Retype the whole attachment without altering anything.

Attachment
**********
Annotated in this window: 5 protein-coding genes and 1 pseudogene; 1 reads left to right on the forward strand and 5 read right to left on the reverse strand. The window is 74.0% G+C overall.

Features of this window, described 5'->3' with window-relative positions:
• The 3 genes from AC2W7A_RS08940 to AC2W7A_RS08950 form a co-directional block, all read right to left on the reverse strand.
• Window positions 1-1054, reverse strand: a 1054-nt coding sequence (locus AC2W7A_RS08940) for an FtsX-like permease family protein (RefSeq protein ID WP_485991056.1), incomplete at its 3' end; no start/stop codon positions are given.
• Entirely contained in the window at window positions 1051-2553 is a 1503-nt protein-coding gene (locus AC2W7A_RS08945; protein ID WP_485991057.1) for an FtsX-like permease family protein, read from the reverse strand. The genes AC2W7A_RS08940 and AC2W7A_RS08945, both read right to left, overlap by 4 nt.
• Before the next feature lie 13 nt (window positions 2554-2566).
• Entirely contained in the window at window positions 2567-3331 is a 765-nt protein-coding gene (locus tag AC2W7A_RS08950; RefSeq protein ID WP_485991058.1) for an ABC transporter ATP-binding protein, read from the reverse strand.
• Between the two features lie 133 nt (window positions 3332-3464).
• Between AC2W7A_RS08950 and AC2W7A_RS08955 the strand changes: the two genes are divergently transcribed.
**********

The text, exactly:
Annotated in this window: 5 protein-coding genes and 1 pseudogene; 1 reads left to right on the forward strand and 5 read right to left on the reverse strand. The window is 74.0% G+C overall.

Features of this window, described 5'->3' with window-relative positions:
• The 3 genes from AC2W7A_RS08940 to AC2W7A_RS08950 form a co-directional block, all read right to left on the reverse strand.
• Window positions 1-1054, reverse strand: a 1054-nt coding sequence (locus AC2W7A_RS08940) for an FtsX-like permease family protein (RefSeq protein ID WP_485991056.1), incomplete at its 3' end; no start/stop codon positions are given.
• Entirely contained in the window at window positions 1051-2553 is a 1503-nt protein-coding gene (locus AC2W7A_RS08945; protein ID WP_485991057.1) for an FtsX-like permease family protein, read from the reverse strand. The genes AC2W7A_RS08940 and AC2W7A_RS08945, both read right to left, overlap by 4 nt.
• Before the next feature lie 13 nt (window positions 2554-2566).
• Entirely contained in the window at window positions 2567-3331 is a 765-nt protein-coding gene (locus tag AC2W7A_RS08950; RefSeq protein ID WP_485991058.1) for an ABC transporter ATP-binding protein, read from the reverse strand.
• Between the two features lie 133 nt (window positions 3332-3464).
• Between AC2W7A_RS08950 and AC2W7A_RS08955 the strand changes: the two genes are divergently transcribed.